External defibrillators may be subjected to extreme load conditions which could potentially damage the waveform generator circuits. For example, improperly applied defibrillator electrodes may create a very low impedance current path during the shock delivery, which could result in excessively high current within the waveform circuit. Thus, an external defibrillator has an additional design requirement to limit the peak current to safe levels in the waveform circuit, which is not normally a concern for implanted defibrillators.
Prior art defibrillators have not fully addressed the patient variability problem. One prior art approach to this problem was to provide an external defibrillator with multiple energy settings that could be selected by the user. A common protocol for using such a defibrillator was to attempt defibrillation at an initial energy setting suitable for defibrillating a patient of average impedance, then raise the energy setting for subsequent defibrillation attempts in the event that the initial setting failed. The repeated defibrillation attempts require additional energy and add to patient risk.
Some prior art defibrillators measure the patient impedance, or a parameter related to patient impedance, and alter the shape of a subsequent defibrillation shock based on the earlier measurement. For example, the implanted defibrillator described in the Fain patent delivers a defibrillation shock of predetermined shape to the patient's heart in response to a detected arrhythmia. The Fain device measures the system impedance during delivery of that shock and uses the measured impedance to alter the shape of a subsequently delivered shock.
Another example of the measurement and use of patient impedance information in prior art defibrillators is described in an article written by R. E. Kerber, et al., "Energy, current, and success in defibrillation and cardioversion," Circulation (May 1988). The authors describe an external defibrillator that administers a test pulse to the patient prior to administering the defibrillation shock. The test pulse is used to measure patient impedance; the defibrillator adjusts the amount of energy delivered by the shock in response to the measured patient impedance. The shape of the delivered waveform is a damped sinusoid.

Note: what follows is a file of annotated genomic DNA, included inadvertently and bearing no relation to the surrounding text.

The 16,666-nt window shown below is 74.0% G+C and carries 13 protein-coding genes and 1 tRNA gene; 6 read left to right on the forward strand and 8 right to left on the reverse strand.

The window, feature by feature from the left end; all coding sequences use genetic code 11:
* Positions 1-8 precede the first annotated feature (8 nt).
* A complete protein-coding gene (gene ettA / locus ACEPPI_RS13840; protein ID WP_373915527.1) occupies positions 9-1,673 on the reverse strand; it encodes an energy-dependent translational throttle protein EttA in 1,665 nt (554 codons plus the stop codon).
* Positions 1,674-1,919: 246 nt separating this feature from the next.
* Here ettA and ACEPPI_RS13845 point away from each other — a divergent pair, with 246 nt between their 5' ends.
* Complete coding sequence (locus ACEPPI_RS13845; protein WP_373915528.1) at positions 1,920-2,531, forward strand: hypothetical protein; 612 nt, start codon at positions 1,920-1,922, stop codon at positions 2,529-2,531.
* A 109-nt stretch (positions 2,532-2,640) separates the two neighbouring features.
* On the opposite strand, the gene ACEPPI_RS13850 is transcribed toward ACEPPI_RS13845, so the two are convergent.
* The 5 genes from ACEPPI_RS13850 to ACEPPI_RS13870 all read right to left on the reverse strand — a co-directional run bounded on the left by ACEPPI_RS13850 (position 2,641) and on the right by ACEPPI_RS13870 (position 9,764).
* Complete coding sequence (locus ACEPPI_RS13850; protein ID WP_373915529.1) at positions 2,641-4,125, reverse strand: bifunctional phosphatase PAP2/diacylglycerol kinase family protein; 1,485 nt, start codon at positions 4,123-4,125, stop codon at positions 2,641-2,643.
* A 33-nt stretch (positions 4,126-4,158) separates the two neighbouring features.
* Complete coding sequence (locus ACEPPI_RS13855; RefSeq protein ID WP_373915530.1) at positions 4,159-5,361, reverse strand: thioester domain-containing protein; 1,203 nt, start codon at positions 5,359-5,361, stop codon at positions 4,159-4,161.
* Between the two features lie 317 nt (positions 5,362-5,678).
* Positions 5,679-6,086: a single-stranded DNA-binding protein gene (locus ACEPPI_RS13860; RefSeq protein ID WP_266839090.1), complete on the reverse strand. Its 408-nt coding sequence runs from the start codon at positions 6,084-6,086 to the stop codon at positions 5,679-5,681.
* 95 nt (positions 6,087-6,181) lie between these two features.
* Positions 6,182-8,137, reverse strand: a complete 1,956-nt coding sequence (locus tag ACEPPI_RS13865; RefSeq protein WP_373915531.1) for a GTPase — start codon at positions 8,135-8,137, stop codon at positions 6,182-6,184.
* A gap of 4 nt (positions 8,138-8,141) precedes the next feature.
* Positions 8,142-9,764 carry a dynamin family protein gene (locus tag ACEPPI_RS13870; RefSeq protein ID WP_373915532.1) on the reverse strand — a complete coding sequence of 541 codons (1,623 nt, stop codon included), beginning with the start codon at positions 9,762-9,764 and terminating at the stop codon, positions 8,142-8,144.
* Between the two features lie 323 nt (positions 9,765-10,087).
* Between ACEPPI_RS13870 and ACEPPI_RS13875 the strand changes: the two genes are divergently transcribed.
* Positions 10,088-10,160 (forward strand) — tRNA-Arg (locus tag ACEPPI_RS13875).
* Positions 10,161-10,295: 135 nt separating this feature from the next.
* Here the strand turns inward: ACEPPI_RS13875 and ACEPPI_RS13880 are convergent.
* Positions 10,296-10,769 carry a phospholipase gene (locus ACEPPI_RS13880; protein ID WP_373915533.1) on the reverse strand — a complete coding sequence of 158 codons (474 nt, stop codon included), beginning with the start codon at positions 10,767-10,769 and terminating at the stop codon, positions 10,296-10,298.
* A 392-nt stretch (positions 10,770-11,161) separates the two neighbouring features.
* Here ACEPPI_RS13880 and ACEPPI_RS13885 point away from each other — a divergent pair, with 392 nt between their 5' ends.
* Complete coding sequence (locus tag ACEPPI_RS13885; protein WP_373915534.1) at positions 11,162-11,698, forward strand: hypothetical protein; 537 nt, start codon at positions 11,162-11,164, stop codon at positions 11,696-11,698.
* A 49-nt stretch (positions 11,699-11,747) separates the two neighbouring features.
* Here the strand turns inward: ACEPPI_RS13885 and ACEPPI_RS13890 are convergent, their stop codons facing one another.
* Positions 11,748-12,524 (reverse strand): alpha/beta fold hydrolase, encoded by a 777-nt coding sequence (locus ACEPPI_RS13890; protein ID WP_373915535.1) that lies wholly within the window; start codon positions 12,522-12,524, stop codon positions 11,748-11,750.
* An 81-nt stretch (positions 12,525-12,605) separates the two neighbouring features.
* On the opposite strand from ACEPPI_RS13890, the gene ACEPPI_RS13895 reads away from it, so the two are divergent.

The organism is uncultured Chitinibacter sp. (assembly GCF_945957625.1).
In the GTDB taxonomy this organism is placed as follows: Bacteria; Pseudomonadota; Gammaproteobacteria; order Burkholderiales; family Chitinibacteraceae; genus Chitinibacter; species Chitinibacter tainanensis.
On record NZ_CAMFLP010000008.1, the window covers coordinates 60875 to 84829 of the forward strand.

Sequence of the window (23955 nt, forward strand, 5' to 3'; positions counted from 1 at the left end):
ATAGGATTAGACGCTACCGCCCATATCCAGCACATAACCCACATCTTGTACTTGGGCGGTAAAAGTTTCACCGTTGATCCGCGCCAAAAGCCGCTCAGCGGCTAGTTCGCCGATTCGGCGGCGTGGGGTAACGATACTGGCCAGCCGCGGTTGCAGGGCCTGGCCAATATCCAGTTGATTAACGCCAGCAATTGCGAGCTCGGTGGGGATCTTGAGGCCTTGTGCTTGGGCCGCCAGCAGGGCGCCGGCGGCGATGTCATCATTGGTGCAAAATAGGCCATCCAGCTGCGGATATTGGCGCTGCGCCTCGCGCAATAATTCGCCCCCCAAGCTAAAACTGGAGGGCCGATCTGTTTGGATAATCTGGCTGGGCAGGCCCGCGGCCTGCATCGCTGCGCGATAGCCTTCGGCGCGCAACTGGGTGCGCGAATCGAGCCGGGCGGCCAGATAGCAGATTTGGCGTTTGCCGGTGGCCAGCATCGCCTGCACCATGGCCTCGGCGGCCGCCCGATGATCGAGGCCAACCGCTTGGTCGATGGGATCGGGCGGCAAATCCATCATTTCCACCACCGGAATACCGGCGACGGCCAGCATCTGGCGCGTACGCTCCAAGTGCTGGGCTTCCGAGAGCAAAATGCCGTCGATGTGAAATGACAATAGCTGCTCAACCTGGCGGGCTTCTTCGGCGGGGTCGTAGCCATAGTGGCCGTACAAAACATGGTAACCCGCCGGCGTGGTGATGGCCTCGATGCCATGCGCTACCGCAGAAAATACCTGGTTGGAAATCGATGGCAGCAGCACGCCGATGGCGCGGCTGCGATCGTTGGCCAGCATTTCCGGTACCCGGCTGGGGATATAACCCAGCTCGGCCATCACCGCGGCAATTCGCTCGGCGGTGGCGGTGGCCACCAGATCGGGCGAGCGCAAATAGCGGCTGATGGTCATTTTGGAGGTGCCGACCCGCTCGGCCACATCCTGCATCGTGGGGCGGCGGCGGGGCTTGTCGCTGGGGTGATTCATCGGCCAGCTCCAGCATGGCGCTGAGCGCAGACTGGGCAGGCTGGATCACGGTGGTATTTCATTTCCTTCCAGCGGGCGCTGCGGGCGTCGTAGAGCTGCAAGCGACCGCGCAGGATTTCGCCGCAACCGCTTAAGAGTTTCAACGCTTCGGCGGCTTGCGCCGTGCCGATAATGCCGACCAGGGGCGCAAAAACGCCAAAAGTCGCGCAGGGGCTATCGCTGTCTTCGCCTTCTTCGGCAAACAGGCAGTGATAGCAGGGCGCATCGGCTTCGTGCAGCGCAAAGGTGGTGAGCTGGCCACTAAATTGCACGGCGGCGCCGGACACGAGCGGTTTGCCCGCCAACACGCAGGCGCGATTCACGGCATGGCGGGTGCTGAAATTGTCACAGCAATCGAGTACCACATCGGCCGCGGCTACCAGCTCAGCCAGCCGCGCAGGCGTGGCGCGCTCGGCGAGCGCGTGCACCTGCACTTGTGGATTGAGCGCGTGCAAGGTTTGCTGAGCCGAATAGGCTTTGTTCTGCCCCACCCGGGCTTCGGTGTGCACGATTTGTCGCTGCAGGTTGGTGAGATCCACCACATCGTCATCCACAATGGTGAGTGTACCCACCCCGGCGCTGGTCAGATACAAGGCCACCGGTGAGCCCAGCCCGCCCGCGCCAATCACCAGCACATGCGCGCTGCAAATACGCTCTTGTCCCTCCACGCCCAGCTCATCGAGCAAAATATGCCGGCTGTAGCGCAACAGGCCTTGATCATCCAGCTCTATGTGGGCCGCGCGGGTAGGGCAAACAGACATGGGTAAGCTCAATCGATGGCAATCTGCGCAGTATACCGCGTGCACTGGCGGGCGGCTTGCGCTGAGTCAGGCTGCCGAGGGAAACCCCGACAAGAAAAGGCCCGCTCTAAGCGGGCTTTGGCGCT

Prior art disclosures of the use of truncated exponential biphasic waveforms in implantable defibrillators have provided little guidance for the design of an external defibrillator that will achieve acceptable defibrillation or cardioversion rates across a wide population of patients. The defibrillator operating voltages and energy delivery requirements affect the size, cost, weight and availability of components. In particular, operating voltage requirements affect the choice of switch and capacitor technologies. Total energy delivery requirements affect defibrillator battery and capacitor choices. Thus, even if an implantable defibrillator and an external defibrillator both deliver waveforms of similar shape, albeit with different waveform amplitudes, the actual designs of the two defibrillators would be radically different.
This invention provides a defibrillator and defibrillation method that automatically compensates for patient-to-patient differences in the delivery of electrotherapeutic pulses for defibrillation and cardioversion. The defibrillator has an energy source that may be discharged through electrodes to administer a truncated exponential biphasic voltage or current pulse to a patient.